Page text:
Police Beat

Take off running

Police were called Sunday, Jan. 8, right at noon to Conway Commons. A man there, they were told, was acting suspicious. The caller had seen a man, his appearance was detailed, who was tearing open a package and then “took off running” through the parking lot, the report stated. Later the package was found, it being used to hold two tablet-type computers.

The officer investigating knew a store nearby where the man had been spotted sold that type of tablet to see if it had suffered any thefts. He spoke with employees there who told them of a man, not long before the officer arrived, had set off some anti-theft devices while leaving the store, and then “took off running” toward the store where he was spotted, and called in, for acting suspicious. In his wake was found some “spider wire” (used for anti-theft attachment) and a cell phone.

Store representatives were able to get pictures of the man from the security cameras, including of him getting into a SUV-wagon hybrid whose model name is much like that as a extinct Mexican tribe. The two missing tablets were assigned a $108.73 value.

The officer endeavored to return the missing phone. He called the last number the phone had called, and spoke with the woman, listed by first name in the phone’s call records. She didn’t know who the calling phone belonged to and was not able to help the officer. The officer then checked the phone’s text messages and found the owner’s first name, and that he had been arrested in Conway two weeks earlier. The officer checked department records against the name and found the full name of a man arrested on the date given. He checked a mug shot and noted it looked a lot like the person on the security camera footage. Further investigation revealed that man, 30, was married and his wife had the same first name as the woman the officer had first called using the phone.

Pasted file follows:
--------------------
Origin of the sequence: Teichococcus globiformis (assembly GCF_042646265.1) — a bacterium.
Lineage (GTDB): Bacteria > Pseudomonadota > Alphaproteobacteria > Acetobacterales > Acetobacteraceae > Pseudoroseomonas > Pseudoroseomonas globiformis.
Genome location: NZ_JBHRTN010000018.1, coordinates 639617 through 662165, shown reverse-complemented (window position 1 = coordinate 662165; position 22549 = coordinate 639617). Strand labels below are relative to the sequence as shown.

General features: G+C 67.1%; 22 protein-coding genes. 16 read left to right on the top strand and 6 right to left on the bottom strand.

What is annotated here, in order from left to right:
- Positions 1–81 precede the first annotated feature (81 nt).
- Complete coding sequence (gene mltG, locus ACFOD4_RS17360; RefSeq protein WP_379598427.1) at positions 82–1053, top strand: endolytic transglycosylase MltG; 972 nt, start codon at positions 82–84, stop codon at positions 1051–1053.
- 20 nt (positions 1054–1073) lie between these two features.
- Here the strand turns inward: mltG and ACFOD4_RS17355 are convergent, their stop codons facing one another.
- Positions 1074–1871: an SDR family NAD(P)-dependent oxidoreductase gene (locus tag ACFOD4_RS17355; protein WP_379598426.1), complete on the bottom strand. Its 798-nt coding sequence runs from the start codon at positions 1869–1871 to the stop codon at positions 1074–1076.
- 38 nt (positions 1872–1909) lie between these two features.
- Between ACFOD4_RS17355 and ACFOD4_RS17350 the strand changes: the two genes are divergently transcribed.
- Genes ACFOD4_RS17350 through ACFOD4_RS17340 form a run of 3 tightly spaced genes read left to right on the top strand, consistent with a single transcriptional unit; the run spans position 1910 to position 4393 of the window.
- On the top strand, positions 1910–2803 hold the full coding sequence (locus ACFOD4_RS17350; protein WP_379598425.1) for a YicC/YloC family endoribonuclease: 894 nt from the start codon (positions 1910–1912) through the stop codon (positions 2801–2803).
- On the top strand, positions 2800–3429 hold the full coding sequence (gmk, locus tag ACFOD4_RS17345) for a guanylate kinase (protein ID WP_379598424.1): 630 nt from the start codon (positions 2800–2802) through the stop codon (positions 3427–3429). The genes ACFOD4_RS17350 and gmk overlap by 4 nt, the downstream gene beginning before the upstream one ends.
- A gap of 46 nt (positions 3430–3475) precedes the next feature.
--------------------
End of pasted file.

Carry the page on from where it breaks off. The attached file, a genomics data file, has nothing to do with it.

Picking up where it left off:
The officer went to the address listed, but was not able to get in touch with the man or his wife. The phone was booked as evidence.

Decaf, seriously